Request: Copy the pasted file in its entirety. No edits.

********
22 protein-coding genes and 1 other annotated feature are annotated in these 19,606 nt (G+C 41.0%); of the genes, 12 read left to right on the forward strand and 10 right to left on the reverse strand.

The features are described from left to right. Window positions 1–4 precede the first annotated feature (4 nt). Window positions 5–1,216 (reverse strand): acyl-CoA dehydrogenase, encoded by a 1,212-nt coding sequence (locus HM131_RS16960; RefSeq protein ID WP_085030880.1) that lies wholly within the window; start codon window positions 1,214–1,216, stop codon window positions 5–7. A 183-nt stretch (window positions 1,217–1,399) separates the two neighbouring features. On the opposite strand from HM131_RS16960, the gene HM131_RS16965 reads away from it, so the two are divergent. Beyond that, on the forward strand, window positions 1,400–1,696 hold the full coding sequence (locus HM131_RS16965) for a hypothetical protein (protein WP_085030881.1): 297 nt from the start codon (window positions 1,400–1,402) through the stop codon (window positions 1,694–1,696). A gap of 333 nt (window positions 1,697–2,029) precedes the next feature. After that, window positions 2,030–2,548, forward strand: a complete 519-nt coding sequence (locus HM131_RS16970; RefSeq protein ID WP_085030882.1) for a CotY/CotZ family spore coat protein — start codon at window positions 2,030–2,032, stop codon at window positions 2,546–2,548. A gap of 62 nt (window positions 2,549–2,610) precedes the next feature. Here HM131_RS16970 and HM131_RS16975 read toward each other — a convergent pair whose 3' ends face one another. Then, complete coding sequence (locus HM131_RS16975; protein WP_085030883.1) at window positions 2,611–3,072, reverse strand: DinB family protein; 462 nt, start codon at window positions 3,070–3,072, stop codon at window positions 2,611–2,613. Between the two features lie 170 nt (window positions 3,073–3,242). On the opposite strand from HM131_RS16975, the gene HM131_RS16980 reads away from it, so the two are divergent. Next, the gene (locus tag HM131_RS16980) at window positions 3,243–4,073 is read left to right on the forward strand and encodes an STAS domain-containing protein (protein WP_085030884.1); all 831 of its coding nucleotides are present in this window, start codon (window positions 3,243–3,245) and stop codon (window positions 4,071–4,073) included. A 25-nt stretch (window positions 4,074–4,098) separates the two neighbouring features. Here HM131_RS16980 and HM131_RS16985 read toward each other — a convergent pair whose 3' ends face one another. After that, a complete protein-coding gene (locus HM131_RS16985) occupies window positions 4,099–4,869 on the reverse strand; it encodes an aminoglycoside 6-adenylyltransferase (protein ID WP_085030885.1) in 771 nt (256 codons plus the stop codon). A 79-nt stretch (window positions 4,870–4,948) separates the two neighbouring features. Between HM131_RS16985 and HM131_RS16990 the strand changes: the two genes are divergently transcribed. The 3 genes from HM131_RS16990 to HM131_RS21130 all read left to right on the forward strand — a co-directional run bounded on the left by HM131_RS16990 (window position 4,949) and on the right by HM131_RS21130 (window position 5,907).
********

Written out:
22 protein-coding genes and 1 other annotated feature are annotated in these 19,606 nt (G+C 41.0%); of the genes, 12 read left to right on the forward strand and 10 right to left on the reverse strand.

The features are described from left to right. Window positions 1–4 precede the first annotated feature (4 nt). Window positions 5–1,216 (reverse strand): acyl-CoA dehydrogenase, encoded by a 1,212-nt coding sequence (locus HM131_RS16960; RefSeq protein ID WP_085030880.1) that lies wholly within the window; start codon window positions 1,214–1,216, stop codon window positions 5–7. A 183-nt stretch (window positions 1,217–1,399) separates the two neighbouring features. On the opposite strand from HM131_RS16960, the gene HM131_RS16965 reads away from it, so the two are divergent. Beyond that, on the forward strand, window positions 1,400–1,696 hold the full coding sequence (locus HM131_RS16965) for a hypothetical protein (protein WP_085030881.1): 297 nt from the start codon (window positions 1,400–1,402) through the stop codon (window positions 1,694–1,696). A gap of 333 nt (window positions 1,697–2,029) precedes the next feature. After that, window positions 2,030–2,548, forward strand: a complete 519-nt coding sequence (locus HM131_RS16970; RefSeq protein ID WP_085030882.1) for a CotY/CotZ family spore coat protein — start codon at window positions 2,030–2,032, stop codon at window positions 2,546–2,548. A gap of 62 nt (window positions 2,549–2,610) precedes the next feature. Here HM131_RS16970 and HM131_RS16975 read toward each other — a convergent pair whose 3' ends face one another. Then, complete coding sequence (locus HM131_RS16975; protein WP_085030883.1) at window positions 2,611–3,072, reverse strand: DinB family protein; 462 nt, start codon at window positions 3,070–3,072, stop codon at window positions 2,611–2,613. Between the two features lie 170 nt (window positions 3,073–3,242). On the opposite strand from HM131_RS16975, the gene HM131_RS16980 reads away from it, so the two are divergent. Next, the gene (locus tag HM131_RS16980) at window positions 3,243–4,073 is read left to right on the forward strand and encodes an STAS domain-containing protein (protein WP_085030884.1); all 831 of its coding nucleotides are present in this window, start codon (window positions 3,243–3,245) and stop codon (window positions 4,071–4,073) included. A 25-nt stretch (window positions 4,074–4,098) separates the two neighbouring features. Here HM131_RS16980 and HM131_RS16985 read toward each other — a convergent pair whose 3' ends face one another. After that, a complete protein-coding gene (locus HM131_RS16985) occupies window positions 4,099–4,869 on the reverse strand; it encodes an aminoglycoside 6-adenylyltransferase (protein ID WP_085030885.1) in 771 nt (256 codons plus the stop codon). A 79-nt stretch (window positions 4,870–4,948) separates the two neighbouring features. Between HM131_RS16985 and HM131_RS16990 the strand changes: the two genes are divergently transcribed. The 3 genes from HM131_RS16990 to HM131_RS21130 all read left to right on the forward strand — a co-directional run bounded on the left by HM131_RS16990 (window position 4,949) and on the right by HM131_RS21130 (window position 5,907).